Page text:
Figure 8 shows the UI of Wave Generator as shown by a actual Android device in the PSLab app.

As we can see on adding the panels the button created inside the layout shrink so as to adapt to the screen and giving out a beautiful button-like appearance.


  1. Blog on Nested Weights are bad for performance
  2. Developer Article – Build a Responsive UI with ConstraintLayout
  3. Information about Guidelines
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Working with ConstraintLayout in Android

Few months ago, during the Google I/O conference, Google introduced a new set of tools for Android developers. Among them is a new Layout editor and a new layout called the ConstraintLayout.

I’ll be highlighting the key points in this brand new layout.

ConstraintLayout is available in a new Support Library that’s compatible with Android 2.3 (Gingerbread) and higher, but the new layout editor is available only in Android Studio 2.2 Preview.

Layout Editor & Constraints Overview.

The new layout editor in Android Studio 2.2 Preview is specially built for the ConstraintLayout. You can specify the constraints manually, or automatically reference within the layout editor.

Overview of Constraints?

A constraint is the description of how a view should be positioned relative to other items, in a layout. A constraint is typically defined for one or more sides by connecting the view to:

  • An anchor point, or another view,
  • An edge of the layout,
  • Or An invisible guide line.

Since each view within the layout is defined by associations to other views within the layout, it’s easier to achieve flat hierarchy for complex layouts.

In principle, the ConstraintLayout works very similar to the RelativeLayout, but uses various handles (or say anchors) for the constraints.

  • Resize handle. The resize handle is the alt text seen in the corners of the figure above, and it’s used to resize the view.
  • Side handle. The side handle is the alt text in the figure above, and it’s used to specify the location of a widget. E.g using the left side handle to always be aligned to the right of another view, or the left of the ConstraintLayout itself.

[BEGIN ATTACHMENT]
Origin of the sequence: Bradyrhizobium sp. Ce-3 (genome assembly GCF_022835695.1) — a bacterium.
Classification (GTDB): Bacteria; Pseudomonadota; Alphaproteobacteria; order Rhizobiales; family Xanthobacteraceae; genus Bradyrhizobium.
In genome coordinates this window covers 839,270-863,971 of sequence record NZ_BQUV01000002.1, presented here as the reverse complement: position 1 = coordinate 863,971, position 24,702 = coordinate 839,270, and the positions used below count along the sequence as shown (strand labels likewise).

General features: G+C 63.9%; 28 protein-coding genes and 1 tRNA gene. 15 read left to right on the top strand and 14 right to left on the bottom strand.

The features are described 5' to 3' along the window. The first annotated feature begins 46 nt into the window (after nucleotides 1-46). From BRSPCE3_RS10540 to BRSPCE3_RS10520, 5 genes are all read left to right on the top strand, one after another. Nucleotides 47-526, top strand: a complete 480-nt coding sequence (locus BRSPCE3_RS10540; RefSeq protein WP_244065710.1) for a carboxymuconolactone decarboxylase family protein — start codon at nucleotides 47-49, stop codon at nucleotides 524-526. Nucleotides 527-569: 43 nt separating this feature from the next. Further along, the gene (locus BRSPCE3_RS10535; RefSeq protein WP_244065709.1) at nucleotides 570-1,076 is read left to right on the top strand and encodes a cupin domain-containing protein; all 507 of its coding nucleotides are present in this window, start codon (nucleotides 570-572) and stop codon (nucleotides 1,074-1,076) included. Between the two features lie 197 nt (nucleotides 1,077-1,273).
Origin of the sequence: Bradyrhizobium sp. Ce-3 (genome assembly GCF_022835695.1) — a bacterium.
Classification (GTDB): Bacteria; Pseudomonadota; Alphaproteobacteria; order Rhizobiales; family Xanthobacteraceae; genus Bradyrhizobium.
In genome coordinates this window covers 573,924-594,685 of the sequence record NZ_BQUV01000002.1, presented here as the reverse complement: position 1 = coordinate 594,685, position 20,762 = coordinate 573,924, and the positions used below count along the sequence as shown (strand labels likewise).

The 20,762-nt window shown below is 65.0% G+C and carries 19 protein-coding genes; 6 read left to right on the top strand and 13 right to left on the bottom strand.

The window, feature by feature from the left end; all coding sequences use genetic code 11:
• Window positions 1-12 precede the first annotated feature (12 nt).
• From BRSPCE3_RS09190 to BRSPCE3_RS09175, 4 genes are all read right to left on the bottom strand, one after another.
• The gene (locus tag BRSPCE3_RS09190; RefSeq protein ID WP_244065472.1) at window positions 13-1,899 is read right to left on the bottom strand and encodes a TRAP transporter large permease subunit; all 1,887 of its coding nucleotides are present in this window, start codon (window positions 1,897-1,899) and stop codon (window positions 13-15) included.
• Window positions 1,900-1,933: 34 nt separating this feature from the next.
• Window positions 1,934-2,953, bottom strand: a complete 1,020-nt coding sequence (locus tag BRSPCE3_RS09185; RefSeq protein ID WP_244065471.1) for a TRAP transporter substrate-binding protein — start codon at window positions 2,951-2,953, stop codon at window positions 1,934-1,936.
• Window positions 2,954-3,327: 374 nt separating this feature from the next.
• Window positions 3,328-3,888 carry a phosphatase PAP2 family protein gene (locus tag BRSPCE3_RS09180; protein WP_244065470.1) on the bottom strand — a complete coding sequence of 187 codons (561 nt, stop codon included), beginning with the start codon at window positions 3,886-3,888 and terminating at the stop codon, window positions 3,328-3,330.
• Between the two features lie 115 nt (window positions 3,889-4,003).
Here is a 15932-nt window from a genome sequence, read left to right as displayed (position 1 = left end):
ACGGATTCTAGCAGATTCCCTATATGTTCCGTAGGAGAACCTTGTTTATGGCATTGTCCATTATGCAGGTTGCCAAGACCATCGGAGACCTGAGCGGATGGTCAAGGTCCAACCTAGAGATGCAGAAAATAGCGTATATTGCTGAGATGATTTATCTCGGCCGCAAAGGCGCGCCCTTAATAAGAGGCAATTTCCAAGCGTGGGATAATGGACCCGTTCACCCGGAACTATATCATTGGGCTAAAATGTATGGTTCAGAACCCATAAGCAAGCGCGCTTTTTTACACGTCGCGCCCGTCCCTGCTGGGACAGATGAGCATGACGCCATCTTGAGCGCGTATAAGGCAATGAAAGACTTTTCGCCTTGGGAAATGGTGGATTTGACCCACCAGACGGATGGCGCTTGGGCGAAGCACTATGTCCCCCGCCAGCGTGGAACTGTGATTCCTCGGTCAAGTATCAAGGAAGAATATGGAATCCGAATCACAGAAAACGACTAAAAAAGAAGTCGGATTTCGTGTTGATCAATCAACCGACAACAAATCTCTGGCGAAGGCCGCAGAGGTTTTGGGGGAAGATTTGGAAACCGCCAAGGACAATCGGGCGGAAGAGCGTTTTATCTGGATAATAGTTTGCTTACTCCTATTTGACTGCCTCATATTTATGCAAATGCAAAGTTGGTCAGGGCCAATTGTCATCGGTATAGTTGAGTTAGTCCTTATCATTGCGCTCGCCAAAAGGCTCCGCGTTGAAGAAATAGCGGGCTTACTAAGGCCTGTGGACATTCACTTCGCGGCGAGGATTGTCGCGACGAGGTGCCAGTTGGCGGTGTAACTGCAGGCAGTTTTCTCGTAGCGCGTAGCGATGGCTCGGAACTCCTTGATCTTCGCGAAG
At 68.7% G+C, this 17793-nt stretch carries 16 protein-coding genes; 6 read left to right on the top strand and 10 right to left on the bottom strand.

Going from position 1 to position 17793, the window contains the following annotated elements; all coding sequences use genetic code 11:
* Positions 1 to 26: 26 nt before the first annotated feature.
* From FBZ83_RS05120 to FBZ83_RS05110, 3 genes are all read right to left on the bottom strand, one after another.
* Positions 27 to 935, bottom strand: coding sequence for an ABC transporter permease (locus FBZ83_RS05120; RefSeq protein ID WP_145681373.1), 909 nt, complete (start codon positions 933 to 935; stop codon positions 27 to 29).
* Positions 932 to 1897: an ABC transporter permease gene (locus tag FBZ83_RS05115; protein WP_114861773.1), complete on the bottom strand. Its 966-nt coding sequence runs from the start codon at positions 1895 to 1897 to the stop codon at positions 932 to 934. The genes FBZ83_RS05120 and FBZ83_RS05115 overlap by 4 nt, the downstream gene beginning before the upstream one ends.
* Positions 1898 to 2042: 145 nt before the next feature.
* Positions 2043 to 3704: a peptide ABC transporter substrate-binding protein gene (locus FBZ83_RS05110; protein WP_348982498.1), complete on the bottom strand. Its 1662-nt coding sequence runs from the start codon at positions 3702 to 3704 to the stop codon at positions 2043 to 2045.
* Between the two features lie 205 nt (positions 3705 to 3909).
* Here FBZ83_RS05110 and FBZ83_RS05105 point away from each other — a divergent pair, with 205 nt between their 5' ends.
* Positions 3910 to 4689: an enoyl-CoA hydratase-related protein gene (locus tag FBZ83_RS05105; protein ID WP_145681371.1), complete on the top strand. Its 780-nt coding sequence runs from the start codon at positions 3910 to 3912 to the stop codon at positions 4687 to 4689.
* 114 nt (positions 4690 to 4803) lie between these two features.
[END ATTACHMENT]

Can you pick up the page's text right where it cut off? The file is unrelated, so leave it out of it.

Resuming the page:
• Baseline handle. The baseline handle is the alt text in the figure above. It is used to align the text of a view by the baseline of the text on another view.

Getting started with ConstraintLayout


Ensure that you’re running the AS 2.2 preview, and Android Support Repository version 32 or higher, it’s required before you can use the ConstraintLayout. Let’s get started.

  • First, you need to add the constraint layout library to your app’s dependencies within your build.gradle file:
dependencies {
    compile ''
  • Sync your project.

Add Constraints

There are typically two ways to create ConstraintLayout in AS. You can create a new XML layout and select the root element to be a ConstraintLayout or convert an existing layout into a ConstraintLayout as shown in the image below:

Once you have the ConstraintLayout setup, what is next is to add the constraints to the views within that layout.

As an example, drag an ImageView to the layout. The new layout builder will immediately ask to add a drawable or resource, select one from the options and press ok. Also drag a TextView unto the layout.

To create a constraint, drag the top side handle on the ImageView to the top of the ConstraintLayout. You can also drag from the top side handle of the TextView to the bottom handle of the ImageView

Using the Inspector Pane

Now that we’re able to add constraints, we will need to use the inspector. It’s on the right hand side of the layout builder and it lists various properties of the selected widget. Typically, it looks as shown below:

You can use the sliders to move the view by percentage along the x and y axes. You can also control the dimensions of the view from the inspector pane, by altering the values corresponding to the layout_width and layout_height fields.

Taking a closer look at the square widget on the inspector pane. It contains some more control over the dimensions of the views.

There are other modes of controlling the size of the view. Clicking on the inner lines in the image above help you cycle through the other modes.

  • Fixed mode: alt text This allows you specify the width and height of the view.
  • Any size: alt text This mode allows the image to fill up all the space required to fulfill that constraint. You can look at this like “match constraint”
  • Wrap content: alt text This just expands to fill the content of the view. E.g text or image

Using Auto-connect to add constraints.

Autoconnect as the name suggests, automatically creates connections between views/widgets. It tries to create connections to neighboring views/widgets.
To enable autoconnect, look out for the alt text icon on the top bar of the layout editor.

Thats’s almost it for the constraint layout.
If you want, you can head over to the official documentation on it at


Credits :